We have loaded down the Gospel of grace of God in Christ with a lot of “oughts” – “I ought to do this” and “I ought to do that.” “I ought to be more committed, more disciplined, more obedient.” When we think or teach this way, we are substituting duty and obligation for a loving response to God’s grace.

Finally, when God helps you obey, and you live in His will you will want to give Him glory.  Check out this passage from Paul’s letter to the Philippians:

Therefore, my beloved, as you have always obeyed, so now, not only as in my presence but much more in my absence, work out your own salvation with fear and trembling, [13] for it is God who works in you, both to will and to work for his good pleasure. [14] Do all things without grumbling or disputing, [15] that you may be blameless and innocent, children of God without blemish in the midst of a crooked and twisted generation, among whom you shine as lights in the world, [16] holding fast to the word of life, so that in the day of Christ I may be proud that I did not run in vain or labor in vain. [17] Even if I am to be poured out as a drink offering upon the sacrificial offering of your faith, I am glad and rejoice with you all. [18] Likewise you also should be glad and rejoice with me. (Philippians 2:12-18 ESV)

Indeed it is God who is working in us for His good pleasure.  It is Christ’s obedience that is the foundation for our relationship with God the Father, for He is the Cornerstone of the church upon which our faith is built.

No lists; just grace!

Peace be with you all,

PJW

Acts Study Notes 11-1-12

PJ’s Notes on Acts

Acts 1:12-2:13

1:12-14 Then they returned to Jerusalem from the mount called Olivet, which is near Jerusalem, a Sabbath day’s journey away. [13] And when they had entered, they went up to the upper room, where they were staying, Peter and John and James and Andrew, Philip and Thomas, Bartholomew and Matthew, James the son of Alphaeus and Simon the Zealot and Judas the son of James. [14] All these with one accord were devoting themselves to prayer, together with the women and Mary the mother of Jesus, and his brothers.  

The first thing that is striking about this portion of the text is that the apostles were in a situation in which their Lord had once again been taken away, and now they were to wait for the promised Spirit, yet they didn’t all disperse.  They all gathered together, and made sure to stay as a group in proximity with one another so that they could, no doubt, encourage one another, and pray with one another.

The second thing, and perhaps the most obvious thing, that stands out here is their activity. They were “devoting” themselves to prayer. The men and the women were all praying together. Can you imagine being there? To see Mary, and Peter, and John and James and 120 other people gathered together in a room for corporate prayer…it must have been an amazing thing. The tension that they must have felt waiting to see what would happen, the expectancy of the moment would have been high, the words of these saints would have been precious. Oh to be a fly on those walls!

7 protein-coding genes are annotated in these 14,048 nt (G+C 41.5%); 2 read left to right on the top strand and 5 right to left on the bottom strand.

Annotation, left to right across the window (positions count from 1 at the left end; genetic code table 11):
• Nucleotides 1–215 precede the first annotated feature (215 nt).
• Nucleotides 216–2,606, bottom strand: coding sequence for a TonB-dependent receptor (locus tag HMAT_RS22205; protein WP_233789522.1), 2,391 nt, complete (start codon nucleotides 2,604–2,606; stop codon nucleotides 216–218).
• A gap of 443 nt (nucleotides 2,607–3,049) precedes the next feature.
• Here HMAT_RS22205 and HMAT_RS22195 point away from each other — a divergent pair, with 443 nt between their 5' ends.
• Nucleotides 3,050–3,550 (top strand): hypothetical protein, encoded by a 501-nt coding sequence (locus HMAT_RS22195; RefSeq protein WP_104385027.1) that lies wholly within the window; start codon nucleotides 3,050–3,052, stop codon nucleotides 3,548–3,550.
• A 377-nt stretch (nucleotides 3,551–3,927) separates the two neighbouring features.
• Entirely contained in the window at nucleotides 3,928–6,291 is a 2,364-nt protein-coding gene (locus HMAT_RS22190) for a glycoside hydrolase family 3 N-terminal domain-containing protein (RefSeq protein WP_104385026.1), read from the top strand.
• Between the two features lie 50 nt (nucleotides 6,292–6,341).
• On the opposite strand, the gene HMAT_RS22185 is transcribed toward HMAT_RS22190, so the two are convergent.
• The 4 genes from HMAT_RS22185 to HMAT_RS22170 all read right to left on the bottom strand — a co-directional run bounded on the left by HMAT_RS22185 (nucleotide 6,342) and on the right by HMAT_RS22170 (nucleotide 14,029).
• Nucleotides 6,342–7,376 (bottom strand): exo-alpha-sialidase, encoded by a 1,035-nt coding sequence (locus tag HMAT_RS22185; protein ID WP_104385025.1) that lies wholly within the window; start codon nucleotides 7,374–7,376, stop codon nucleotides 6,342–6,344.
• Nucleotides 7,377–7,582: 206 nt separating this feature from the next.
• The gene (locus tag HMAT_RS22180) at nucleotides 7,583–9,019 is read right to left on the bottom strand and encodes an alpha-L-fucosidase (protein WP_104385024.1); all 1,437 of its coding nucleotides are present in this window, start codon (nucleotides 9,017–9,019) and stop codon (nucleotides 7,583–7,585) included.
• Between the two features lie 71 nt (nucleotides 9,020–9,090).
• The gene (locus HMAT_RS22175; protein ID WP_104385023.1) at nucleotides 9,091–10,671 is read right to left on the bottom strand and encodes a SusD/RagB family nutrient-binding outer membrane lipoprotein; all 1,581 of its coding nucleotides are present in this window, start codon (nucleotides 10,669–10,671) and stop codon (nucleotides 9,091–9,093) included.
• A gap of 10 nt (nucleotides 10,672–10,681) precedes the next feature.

John Stott says this, “We learn, therefore, God’s promises do not render prayer superfluous. On the contrary, it is only His promises which give us the warrant to pray and the confidence that He will hear and answer.”

1:15 In those days Peter stood up among the brothers (the company of persons was in all about 120) and said, [16] “Brothers, the Scripture had to be fulfilled, which the Holy Spirit spoke beforehand by the mouth of David concerning Judas, who became a guide to those who arrested Jesus. [17] For he was numbered among us and was allotted his share in this ministry.” [18] (Now this man acquired a field with the reward of his wickedness, and falling headlong he burst open in the middle and all his bowels gushed out. [19] And it became known to all the inhabitants of Jerusalem, so that the field was called in their own language Akeldama, that is, Field of Blood.) 20 “For it is written in the Book of Psalms, “May his camp become desolate, and let there be no one to dwell in it’; and “’Let another take his office.’

God Foreordained it to Take Place

There’s a difficulty here for some folks because of the fact that Judas, it says, was prophesied to have defected – now his name is never mentioned of course, but God knew all along that this would happen and He spoke of it by the mouths of His prophets. But we need to recognize that just because God is completely sovereign, that does not mean that we are not personally responsible for our actions.  Stott agrees and quotes Calvin who says this, “Judas may not be excused on the ground that what befell him was prophesied, since he fell away not through the compulsion of the prophecy but through the wickedness of his own heart.”

Different Accounts?